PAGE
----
MLAs-elect Kate Reid (front row, red) and Julian Morse (second row, checked shirt) listen to a presentation from Diavik diamond mine's Angela Bigg at the 2023 Yellowknife Geoscience Forum. Ollie Williams/Cabin Radio
The NWT capital’s newly elected MLAs – or almost all of them, at any rate – made a group outing to the Yellowknife Geoscience Forum on Thursday, 36 hours after being elected.
Returning MLAs Caroline Wawzonek and Caitlin Cleveland were joined by rookies Julian Morse, Shauna Morgan and Kate Reid, as well as Kieron Testart, who was restored to territorial politics this week after four years away.
Robert Hawkins, similarly triumphant after eight years out of office, wasn’t present. He said earlier he would be in Behchokǫ̀ for the day.
The geoscience forum is ordinarily an early stop for newly elected MLAs, falling as it does about a month after what would normally be election day. This time around, after wildfires delayed the election, it meant almost immediately thrusting MLAs-elect into the spotlight.
“To be here? Obviously, it’s still our key industry, it’s important,” said Julian Morse, who’ll be the next Frame Lake MLA, as he toured the geoscience forum’s trade show.
Morse says he is familiar with his six Yellowknife counterparts in the legislature having met them in his previous life as a two-term city councillor.
Of his 18 new colleagues overall, he said: “I haven’t had a chance to meet everybody yet, but it seems like a very mature group in terms of experience.
“There’s lots of people who have previous political experience – there are more people in this legislative assembly than the previous one with legislative assembly experience, and I think that matters.
“I’m hoping this can be a group that provides stability, that provides good governance, and that can come together and really get some things done.”
Caroline Wawzonek, the industry and finance minister for most of the past four years, is now an old hand at events like the geoscience forum.
Visiting booths with Morse, she said: “I think it’s important for the MLAs-elect to be at this trade show. It’s a big deal for the resource industry here in the Northwest Territories. It’s a great opportunity to meet some of the players in the industry, to meet some of the providers of the services.”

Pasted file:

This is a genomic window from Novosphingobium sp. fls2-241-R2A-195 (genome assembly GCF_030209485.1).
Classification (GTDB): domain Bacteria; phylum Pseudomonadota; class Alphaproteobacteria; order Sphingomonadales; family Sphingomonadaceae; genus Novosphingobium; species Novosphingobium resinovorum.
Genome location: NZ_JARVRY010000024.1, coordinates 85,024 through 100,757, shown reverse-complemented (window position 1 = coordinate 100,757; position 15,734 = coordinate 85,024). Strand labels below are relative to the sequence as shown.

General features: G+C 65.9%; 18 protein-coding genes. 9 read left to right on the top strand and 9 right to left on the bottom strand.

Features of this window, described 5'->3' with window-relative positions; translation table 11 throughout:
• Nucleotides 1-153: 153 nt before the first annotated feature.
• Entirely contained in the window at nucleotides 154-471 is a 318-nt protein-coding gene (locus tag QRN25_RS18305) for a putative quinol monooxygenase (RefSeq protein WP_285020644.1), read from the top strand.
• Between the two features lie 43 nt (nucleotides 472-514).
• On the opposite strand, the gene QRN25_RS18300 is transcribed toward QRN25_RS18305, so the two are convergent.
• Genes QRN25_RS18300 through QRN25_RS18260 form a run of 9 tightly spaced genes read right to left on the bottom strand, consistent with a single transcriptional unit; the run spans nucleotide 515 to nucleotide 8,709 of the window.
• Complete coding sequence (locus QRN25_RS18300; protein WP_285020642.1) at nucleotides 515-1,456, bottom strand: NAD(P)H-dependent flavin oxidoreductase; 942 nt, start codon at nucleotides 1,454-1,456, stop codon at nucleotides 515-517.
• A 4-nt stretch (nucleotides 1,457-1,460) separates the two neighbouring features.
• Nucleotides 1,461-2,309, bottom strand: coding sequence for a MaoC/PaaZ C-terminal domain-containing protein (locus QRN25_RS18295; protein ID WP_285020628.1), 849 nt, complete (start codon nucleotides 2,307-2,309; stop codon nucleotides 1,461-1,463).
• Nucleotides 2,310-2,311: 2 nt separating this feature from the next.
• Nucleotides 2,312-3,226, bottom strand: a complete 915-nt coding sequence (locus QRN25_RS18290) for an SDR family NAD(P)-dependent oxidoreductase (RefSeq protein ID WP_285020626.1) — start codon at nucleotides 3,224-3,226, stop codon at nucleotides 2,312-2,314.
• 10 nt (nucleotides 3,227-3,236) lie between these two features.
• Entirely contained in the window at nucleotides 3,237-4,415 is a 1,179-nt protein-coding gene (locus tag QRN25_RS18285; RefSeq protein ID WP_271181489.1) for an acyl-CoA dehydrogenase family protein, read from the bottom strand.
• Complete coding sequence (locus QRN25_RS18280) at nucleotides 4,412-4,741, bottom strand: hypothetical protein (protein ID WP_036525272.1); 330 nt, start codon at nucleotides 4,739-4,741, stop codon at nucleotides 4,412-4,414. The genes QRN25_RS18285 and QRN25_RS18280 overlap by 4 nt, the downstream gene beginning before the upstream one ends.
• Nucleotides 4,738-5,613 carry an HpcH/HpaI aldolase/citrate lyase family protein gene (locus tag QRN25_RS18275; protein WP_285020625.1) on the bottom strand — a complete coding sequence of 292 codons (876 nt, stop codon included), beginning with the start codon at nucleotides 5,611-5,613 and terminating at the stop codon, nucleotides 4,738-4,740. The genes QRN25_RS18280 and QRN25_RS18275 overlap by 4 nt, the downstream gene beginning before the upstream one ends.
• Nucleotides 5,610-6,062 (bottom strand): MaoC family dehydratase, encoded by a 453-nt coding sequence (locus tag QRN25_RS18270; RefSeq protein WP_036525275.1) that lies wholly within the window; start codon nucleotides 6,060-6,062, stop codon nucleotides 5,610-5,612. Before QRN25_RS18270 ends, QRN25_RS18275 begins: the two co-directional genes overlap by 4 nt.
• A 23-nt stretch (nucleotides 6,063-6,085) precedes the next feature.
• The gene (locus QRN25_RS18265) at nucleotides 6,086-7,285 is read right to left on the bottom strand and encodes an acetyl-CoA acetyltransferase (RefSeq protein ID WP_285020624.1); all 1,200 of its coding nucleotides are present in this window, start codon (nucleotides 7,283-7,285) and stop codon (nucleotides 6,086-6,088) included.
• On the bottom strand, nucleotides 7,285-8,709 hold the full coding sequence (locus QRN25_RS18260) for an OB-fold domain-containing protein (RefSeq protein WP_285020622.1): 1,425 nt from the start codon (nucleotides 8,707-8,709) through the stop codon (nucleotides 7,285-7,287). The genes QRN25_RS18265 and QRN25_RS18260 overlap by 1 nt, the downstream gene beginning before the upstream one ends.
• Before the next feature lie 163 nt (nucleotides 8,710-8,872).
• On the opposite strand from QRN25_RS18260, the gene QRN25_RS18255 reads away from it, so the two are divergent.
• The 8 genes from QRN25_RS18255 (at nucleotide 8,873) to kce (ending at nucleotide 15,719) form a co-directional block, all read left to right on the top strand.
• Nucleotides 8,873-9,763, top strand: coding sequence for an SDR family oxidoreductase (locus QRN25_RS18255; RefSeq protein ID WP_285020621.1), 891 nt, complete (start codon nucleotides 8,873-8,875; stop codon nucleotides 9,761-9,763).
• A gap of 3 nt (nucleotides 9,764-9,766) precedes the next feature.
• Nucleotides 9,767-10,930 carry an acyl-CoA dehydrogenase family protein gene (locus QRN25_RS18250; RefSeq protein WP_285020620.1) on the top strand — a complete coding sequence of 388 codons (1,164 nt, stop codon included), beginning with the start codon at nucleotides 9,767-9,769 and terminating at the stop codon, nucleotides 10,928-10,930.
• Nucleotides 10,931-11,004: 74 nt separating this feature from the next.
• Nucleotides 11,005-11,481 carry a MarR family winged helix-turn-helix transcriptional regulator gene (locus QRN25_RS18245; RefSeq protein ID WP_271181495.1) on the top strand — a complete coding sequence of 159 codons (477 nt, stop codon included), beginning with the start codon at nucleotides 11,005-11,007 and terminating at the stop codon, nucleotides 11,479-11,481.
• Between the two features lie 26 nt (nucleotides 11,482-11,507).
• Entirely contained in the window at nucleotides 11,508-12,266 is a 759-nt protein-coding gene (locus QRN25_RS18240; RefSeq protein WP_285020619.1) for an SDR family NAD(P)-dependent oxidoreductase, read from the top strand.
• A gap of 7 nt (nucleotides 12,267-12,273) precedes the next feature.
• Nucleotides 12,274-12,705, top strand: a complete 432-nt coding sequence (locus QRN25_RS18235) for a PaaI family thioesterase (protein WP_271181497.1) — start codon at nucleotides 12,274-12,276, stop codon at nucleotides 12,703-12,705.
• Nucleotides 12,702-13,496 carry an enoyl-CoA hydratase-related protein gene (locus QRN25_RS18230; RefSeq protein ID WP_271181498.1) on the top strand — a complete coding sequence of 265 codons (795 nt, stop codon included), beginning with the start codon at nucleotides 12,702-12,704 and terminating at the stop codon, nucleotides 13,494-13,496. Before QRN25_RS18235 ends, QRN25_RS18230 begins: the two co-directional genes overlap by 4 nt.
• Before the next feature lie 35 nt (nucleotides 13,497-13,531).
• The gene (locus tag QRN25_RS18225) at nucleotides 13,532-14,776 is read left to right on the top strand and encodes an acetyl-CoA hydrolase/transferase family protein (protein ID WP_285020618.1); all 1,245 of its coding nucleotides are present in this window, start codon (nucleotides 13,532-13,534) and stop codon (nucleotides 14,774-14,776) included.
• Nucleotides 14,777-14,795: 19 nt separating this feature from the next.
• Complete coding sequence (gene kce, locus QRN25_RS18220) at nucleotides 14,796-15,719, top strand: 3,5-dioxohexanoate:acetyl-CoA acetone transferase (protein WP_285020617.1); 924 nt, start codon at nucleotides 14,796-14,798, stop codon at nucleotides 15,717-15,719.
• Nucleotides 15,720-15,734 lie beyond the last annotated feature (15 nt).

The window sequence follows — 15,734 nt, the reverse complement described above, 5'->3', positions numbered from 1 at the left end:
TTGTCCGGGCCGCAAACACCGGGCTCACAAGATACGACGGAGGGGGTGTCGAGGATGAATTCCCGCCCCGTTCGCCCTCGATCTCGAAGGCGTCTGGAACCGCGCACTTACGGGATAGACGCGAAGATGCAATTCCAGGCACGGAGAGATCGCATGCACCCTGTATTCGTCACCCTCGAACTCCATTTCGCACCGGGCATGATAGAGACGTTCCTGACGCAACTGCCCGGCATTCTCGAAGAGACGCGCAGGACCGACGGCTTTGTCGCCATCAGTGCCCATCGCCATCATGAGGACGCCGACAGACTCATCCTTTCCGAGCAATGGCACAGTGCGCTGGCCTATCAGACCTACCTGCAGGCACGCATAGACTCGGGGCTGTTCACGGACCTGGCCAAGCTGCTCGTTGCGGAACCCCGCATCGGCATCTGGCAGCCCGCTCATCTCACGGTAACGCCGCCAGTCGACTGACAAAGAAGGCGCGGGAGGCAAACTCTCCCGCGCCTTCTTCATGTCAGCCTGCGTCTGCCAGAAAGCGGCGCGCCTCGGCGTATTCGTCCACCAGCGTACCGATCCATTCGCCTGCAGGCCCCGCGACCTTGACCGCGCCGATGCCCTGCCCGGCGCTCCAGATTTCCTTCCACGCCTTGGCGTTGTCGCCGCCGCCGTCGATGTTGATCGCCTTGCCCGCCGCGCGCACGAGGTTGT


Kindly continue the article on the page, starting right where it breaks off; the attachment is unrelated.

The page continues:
Acknowledging that MLAs would likely have come anyway, even without the postponed election squashing polling day and the geoscience forum into the same week, Wawzonek said – asked if she felt the clock ticking, given the delay – she has “a sense that I would like to get back to things.”
“That’s probably a function of having been in [office] the last four years,” she said. (Wawzonek has also had to wait almost a month since being acclaimed when nobody ran against her.)
“There are things I want to pick up, things I want to see advanced. But as far as the timing, right now there is a proposed schedule for the timing of the different elections that take place and and leadership convention. Whether that changes or not will be up to the assembly that starts to get together on Tuesday.”
At the moment, the territorial leadership committee – at which the 19 new MLAs decide on a premier and cabinet – is due to meet on November 30 and again on December 7.
November 30 is expected to focus on the question of who becomes the premier, which could be announced that day although it doesn’t have to be. December 7 is likely to be given over to cabinet picks. MLAs do have the freedom to alter those dates if they collectively so choose.